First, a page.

Whenever something happens for the first time, there is a tendency to apply the term “historic” to the event or development. On 28 November 2005 Paul Martin’s minority Liberal government toppled by a vote of 171-133. On the morning of 29 November 2005 the PM paid the Governor-General a visit. Analysts, noting correctly this was the very first time in Canadian history a parliament fell on a straight no confidence motion, have already declared this is historic. Perhaps, even if we may take that to mean a historic footnote, of interest to actuaries.
There may be something historic taking place, and it may just end up being overshadowed by all the analytical ink about to be spilled covering the election. It was only about three weeks ago I was having a conversation with friends, and much of the discussion was given over to international travel. At least twice the observation about a backpack showing a maple leaf serving as protection was brought up. Yet Canadians are now living in a world where their fellow citizens are not only being kidnapped, but also stand accused of spying by their abductors in Iraq [See for example http://www.canada.com/topics/news/story.html?id=ecada862-0d59-4ef3-9366-52f35a57b6ea&k=44339
]. Is the story of Canadians in Iraq perhaps really where history is being made?
Analysts about to cover the election, slated for 23 January 2006, are divided. There are those who ask whether or not the process will be characterized by negative campaigning, and those who ask merely how long it will be before it all turns negative. I was surprised that matters turned negative the day before PM Martin met with the GG, and that foreign affairs, if not policy, could be driving much of the campaigning. To be sure, only minutes after a Liberal Party press release announced the timing of the election, Martin was answering media questions, noting that he was concerned about “Canada’s place in the world.” Conservative leader Stephen Harper, only minutes after that, kicked off his own campaign with a speech that included the throwaway remark that his government would “defend our sovereignty” [Global TV News, 29 November 2005]. So far, all this is very benign.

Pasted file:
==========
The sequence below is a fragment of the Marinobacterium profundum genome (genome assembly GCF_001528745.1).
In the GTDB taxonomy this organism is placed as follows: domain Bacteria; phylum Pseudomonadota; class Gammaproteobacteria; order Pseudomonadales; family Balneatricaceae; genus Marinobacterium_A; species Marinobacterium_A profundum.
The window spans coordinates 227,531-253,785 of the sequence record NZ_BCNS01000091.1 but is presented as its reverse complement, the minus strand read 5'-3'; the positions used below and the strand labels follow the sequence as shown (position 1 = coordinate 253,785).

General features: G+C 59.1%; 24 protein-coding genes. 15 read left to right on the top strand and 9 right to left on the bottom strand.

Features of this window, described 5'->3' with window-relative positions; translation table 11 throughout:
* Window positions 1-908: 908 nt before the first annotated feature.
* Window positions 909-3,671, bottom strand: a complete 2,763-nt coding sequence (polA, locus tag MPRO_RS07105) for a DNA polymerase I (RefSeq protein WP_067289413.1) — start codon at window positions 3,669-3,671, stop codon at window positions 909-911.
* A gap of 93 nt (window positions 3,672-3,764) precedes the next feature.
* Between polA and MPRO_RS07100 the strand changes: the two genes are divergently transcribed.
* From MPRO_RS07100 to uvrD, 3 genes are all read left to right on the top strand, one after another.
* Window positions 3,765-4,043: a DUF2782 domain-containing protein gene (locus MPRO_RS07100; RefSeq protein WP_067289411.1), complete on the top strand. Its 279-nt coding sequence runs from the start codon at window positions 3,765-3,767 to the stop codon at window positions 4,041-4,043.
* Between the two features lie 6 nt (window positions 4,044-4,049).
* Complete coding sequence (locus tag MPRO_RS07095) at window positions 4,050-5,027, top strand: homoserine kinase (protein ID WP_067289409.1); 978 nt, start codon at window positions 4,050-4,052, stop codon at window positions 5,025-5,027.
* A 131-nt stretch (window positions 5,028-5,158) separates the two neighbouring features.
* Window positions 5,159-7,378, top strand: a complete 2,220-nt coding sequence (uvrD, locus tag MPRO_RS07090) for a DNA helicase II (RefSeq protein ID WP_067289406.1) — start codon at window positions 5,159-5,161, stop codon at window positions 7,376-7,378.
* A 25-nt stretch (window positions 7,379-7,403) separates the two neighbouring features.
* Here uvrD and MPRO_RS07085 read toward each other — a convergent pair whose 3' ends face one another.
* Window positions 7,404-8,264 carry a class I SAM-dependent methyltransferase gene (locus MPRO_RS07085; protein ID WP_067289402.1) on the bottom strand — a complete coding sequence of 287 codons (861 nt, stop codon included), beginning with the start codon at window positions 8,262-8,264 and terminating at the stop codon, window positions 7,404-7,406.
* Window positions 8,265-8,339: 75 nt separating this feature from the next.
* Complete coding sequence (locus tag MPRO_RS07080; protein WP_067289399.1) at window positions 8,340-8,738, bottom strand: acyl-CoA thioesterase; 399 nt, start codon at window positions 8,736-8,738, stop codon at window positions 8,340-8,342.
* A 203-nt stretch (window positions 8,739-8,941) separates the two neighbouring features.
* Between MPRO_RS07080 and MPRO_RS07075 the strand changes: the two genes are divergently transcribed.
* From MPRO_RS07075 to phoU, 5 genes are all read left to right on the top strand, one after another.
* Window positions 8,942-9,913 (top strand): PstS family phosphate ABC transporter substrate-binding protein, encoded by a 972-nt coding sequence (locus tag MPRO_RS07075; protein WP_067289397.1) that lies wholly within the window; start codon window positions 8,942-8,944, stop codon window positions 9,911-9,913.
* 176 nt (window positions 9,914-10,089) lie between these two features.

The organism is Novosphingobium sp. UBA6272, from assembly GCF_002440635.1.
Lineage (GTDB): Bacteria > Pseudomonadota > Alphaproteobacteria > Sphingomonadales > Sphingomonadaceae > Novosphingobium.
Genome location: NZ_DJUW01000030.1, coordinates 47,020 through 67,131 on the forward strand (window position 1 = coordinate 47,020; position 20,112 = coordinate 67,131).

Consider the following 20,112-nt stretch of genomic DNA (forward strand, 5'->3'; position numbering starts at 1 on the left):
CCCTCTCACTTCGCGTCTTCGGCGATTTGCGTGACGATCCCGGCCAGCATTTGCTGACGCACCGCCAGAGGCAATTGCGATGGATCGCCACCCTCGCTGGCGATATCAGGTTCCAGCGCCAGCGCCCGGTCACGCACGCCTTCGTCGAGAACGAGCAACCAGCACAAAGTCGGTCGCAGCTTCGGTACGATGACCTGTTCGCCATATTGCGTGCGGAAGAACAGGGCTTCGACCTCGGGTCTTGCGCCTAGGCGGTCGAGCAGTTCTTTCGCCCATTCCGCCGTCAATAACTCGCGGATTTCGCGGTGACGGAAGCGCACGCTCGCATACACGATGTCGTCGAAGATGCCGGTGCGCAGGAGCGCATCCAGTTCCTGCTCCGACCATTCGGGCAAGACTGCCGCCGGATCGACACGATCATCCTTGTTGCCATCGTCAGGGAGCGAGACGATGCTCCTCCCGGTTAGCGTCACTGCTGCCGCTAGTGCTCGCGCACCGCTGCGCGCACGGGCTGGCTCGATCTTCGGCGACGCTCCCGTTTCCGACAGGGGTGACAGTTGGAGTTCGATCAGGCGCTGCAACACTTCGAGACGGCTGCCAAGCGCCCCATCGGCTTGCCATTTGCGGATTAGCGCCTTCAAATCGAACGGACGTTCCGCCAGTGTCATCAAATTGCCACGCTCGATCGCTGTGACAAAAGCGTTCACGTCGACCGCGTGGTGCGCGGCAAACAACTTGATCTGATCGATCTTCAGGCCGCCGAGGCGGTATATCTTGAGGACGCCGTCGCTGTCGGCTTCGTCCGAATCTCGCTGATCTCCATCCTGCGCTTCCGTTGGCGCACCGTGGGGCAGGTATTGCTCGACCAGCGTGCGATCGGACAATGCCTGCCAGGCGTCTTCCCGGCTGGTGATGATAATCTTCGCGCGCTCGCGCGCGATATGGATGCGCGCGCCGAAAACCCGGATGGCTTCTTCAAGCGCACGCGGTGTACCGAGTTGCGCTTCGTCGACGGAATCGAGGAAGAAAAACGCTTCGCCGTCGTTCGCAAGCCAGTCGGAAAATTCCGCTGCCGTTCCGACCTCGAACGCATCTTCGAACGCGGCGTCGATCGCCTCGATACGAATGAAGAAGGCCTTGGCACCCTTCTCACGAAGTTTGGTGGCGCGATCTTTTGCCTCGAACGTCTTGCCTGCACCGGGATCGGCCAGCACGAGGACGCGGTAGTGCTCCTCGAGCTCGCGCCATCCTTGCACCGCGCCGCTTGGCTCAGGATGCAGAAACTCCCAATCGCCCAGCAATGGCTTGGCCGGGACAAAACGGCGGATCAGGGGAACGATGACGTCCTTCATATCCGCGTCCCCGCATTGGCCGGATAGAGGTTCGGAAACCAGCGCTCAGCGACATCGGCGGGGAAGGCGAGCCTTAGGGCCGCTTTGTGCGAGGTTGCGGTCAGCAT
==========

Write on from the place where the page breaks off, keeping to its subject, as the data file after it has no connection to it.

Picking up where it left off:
But earlier, only minutes after the non-confidence vote, at least two of the federalist leaders used international affairs as a code for what’s wrong with their opposition. Martin said the Conservatives are Neocons, no doubt an effort to convince all patriotic Canadians that Harper was, remains, and always will be something to be feared: a stalking horse for Washington and the Bible-thumping Bush administration. New Democratic Party leader Jack Layton went much further, claiming that Stephen Harper had absolutely no values that belonged to or came from mainstream Canada. I suspect this means we are to assume Canadians have more to fear from Harper than just the possibility that he will take his foreign policy marching orders from the right wing of the Republican Party. But Layton didn’t stop there. He observed the most dangerous thing for this country just might be a Liberal majority, adding it was only the fact that Martin had to broker affairs as leader of a minority that kept him from endorsing Bush’s missiles in space initiative.
Defending our sovereignty? Defining Canada’s place in the world? The leaders may make use of this jargon. But very early on, they are signalling that even though Canada is one of the largest countries on the planet, with one of the longest coastlines, when it comes to courting votes we are better off parochial, and fearing that which comes from outside. Of course, that may just be vote-getting rhetoric. But is a maple-leaf backpack just a maple-leaf backpack these days?
Posted by Stan Markotich
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